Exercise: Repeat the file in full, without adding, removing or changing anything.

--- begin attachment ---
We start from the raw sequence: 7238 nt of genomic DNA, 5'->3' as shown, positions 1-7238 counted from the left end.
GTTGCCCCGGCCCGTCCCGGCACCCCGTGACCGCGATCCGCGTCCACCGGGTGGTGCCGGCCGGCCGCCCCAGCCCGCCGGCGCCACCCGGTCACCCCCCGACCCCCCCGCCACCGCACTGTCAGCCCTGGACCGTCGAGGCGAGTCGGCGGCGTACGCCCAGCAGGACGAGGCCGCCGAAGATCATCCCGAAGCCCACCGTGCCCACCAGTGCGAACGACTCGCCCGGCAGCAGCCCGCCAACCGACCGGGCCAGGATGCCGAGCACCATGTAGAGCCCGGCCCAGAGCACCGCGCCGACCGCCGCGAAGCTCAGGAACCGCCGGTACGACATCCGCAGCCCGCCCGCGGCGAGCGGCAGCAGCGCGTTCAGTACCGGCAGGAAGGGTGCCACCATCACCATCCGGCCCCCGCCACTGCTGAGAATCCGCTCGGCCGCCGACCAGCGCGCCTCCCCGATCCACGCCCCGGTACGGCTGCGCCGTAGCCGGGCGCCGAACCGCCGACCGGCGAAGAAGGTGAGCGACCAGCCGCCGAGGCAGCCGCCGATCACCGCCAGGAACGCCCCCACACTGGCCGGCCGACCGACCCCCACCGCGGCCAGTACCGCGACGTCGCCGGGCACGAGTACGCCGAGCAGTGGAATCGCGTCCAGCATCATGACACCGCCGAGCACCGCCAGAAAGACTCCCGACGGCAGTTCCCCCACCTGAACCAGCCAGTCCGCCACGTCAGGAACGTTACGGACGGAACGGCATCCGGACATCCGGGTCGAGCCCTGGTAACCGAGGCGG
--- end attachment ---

We start from the raw sequence: 7238 nt of genomic DNA, 5'->3' as shown, positions 1-7238 counted from the left end.
GTTGCCCCGGCCCGTCCCGGCACCCCGTGACCGCGATCCGCGTCCACCGGGTGGTGCCGGCCGGCCGCCCCAGCCCGCCGGCGCCACCCGGTCACCCCCCGACCCCCCCGCCACCGCACTGTCAGCCCTGGACCGTCGAGGCGAGTCGGCGGCGTACGCCCAGCAGGACGAGGCCGCCGAAGATCATCCCGAAGCCCACCGTGCCCACCAGTGCGAACGACTCGCCCGGCAGCAGCCCGCCAACCGACCGGGCCAGGATGCCGAGCACCATGTAGAGCCCGGCCCAGAGCACCGCGCCGACCGCCGCGAAGCTCAGGAACCGCCGGTACGACATCCGCAGCCCGCCCGCGGCGAGCGGCAGCAGCGCGTTCAGTACCGGCAGGAAGGGTGCCACCATCACCATCCGGCCCCCGCCACTGCTGAGAATCCGCTCGGCCGCCGACCAGCGCGCCTCCCCGATCCACGCCCCGGTACGGCTGCGCCGTAGCCGGGCGCCGAACCGCCGACCGGCGAAGAAGGTGAGCGACCAGCCGCCGAGGCAGCCGCCGATCACCGCCAGGAACGCCCCCACACTGGCCGGCCGACCGACCCCCACCGCGGCCAGTACCGCGACGTCGCCGGGCACGAGTACGCCGAGCAGTGGAATCGCGTCCAGCATCATGACACCGCCGAGCACCGCCAGAAAGACTCCCGACGGCAGTTCCCCCACCTGAACCAGCCAGTCCGCCACGTCAGGAACGTTACGGACGGAACGGCATCCGGACATCCGGGTCGAGCCCTGGTAACCGAGGCGG